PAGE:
UKMON is pleased to announce the launch of its new website. What makes this launch significant is that the changes extend far beyond the site’s look and feel. You will still find news and analysis as well as useful resources, but it is what you can’t see that makes our new site radically different – and very exciting. It is hosted in ‘the cloud’ on Amazon Web Services AWS) infrastructure, and what you see today is only the beginning.
Our old sites (UKMON and UKMON Live) used Wordpress, a tried and tested open-source content management system hosted on a shared server. This server had to be retired as it was no longer efficient to maintain it.
This wasn’t all bad news. We saw a great opportunity here to look again at our websites, the services we provided and even how UKMON works as a collaboration. Here are just a few of the issues we needed to address:
Our new website is effectively server-less and is based on static pages. With the might of Amazon Web Services behind us we now have ability to handle virtually any amount of traffic. Being server-less there is nothing to manage; there are no patches or updates, no plug-ins to go wrong, it’s more secure and more reliable (AWS aims to achieve “99.999999999% durability”). It is very fast too; pages download in a couple of seconds regardless of from where in the world you happen to viewing our site.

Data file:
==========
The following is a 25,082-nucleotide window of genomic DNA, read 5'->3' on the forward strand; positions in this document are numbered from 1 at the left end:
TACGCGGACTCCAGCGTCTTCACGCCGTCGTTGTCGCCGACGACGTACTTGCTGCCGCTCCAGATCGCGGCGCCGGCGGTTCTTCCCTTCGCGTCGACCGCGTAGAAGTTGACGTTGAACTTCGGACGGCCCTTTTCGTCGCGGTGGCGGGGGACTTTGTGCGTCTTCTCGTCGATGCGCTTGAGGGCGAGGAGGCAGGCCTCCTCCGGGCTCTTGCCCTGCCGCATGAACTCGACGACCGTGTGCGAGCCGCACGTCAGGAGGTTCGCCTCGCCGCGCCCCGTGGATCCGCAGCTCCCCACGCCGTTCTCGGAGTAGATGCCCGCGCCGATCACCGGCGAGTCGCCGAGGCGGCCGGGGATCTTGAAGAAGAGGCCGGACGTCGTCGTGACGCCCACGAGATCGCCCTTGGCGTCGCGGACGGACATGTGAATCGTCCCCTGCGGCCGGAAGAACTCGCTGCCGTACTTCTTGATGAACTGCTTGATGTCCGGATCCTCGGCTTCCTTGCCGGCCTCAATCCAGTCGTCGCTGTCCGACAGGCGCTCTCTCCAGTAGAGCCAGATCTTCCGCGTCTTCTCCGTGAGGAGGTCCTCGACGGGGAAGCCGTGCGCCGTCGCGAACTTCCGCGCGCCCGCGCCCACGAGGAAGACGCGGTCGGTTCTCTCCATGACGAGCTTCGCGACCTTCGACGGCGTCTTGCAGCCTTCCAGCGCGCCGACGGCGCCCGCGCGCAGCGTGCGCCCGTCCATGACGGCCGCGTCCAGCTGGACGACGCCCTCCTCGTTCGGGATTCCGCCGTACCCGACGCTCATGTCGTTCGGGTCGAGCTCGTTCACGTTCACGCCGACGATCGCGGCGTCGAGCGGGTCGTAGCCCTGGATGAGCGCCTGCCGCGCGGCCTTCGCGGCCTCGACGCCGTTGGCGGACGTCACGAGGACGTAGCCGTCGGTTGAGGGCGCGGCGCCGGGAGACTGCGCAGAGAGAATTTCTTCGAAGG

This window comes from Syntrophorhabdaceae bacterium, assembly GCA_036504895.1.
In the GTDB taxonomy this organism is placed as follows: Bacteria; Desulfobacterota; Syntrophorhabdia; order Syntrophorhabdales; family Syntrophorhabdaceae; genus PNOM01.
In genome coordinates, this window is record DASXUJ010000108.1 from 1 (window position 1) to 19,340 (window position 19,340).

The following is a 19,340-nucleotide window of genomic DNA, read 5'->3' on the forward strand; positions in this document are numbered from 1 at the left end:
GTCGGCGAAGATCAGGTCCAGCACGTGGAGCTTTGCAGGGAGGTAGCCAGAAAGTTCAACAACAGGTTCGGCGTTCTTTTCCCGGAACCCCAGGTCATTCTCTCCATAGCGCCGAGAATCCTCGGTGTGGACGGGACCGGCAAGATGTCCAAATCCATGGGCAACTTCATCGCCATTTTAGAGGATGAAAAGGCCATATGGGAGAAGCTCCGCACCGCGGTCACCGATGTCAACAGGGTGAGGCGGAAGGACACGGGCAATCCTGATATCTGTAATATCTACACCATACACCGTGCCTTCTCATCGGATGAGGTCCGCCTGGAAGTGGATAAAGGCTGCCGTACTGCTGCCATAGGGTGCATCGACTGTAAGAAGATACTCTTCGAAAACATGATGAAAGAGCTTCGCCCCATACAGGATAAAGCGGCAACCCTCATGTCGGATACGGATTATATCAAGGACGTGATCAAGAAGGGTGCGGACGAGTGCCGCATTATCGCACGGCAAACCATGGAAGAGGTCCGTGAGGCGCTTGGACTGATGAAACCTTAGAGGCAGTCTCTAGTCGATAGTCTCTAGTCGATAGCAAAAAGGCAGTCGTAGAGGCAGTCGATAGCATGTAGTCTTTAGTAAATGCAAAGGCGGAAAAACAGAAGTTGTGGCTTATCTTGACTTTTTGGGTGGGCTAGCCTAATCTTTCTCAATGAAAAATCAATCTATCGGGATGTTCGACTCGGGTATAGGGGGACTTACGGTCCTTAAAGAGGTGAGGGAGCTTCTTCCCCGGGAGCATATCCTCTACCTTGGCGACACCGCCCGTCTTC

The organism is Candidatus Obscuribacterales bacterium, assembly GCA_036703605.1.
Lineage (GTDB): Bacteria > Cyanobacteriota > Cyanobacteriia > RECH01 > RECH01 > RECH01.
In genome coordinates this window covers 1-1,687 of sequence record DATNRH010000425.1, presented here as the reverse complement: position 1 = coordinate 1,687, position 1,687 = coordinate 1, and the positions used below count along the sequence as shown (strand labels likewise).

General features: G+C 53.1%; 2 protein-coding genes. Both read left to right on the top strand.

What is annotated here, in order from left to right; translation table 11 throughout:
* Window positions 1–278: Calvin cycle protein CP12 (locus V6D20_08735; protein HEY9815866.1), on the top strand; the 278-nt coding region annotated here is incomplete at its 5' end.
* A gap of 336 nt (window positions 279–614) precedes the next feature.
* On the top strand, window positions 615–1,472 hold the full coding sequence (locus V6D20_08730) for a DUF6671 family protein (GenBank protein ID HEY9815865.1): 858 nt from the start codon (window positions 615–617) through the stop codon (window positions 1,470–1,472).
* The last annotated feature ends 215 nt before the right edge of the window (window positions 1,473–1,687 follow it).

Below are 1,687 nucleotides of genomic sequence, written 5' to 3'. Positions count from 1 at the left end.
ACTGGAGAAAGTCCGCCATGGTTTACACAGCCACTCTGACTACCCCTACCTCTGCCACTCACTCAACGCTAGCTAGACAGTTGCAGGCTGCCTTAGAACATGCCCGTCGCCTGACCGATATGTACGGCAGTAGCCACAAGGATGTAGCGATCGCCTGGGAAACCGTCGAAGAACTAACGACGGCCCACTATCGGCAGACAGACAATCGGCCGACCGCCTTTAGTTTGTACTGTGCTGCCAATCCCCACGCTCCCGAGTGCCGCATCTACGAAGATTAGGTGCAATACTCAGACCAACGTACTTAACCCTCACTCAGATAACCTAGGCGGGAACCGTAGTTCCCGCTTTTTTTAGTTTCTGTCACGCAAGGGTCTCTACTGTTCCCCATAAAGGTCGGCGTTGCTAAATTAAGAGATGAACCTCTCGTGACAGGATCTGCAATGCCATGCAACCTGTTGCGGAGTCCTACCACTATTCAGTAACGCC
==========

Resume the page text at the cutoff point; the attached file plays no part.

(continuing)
Having static pages does not mean a return to the days of hand crafting HTML whenever we want to post content, far from it. This really is the future of the world wide web. If I can get technical for a moment, the new site uses Jekyll, a blog-aware static site generator that allows us to post and maintain content using a simple markup language.
Our new website is just the beginning. We have three major projects on our to-do list:
Reacting to a major fireball event has always been a bit chaotic. In future we will use the AWS platform to generate alerts to UKMON members and to enable all members to upload any data, images and analysis. This will allow more timely and effective data collection and will speed up the process of analysis and reporting.
Our main data repository was FTP based. Using AWS we aim to make the uploading of data quicker and easier, perhaps with users simply selecting a zipped folder for upload.
UKMON live through which we could share meteor images in near real time had proved immensely successful. However, the technology that made this possible was built around our dedicated server. We are currently researching an AWS based solution and hope to restore this service as quickly as possible.
Image: SpaceX rocket launch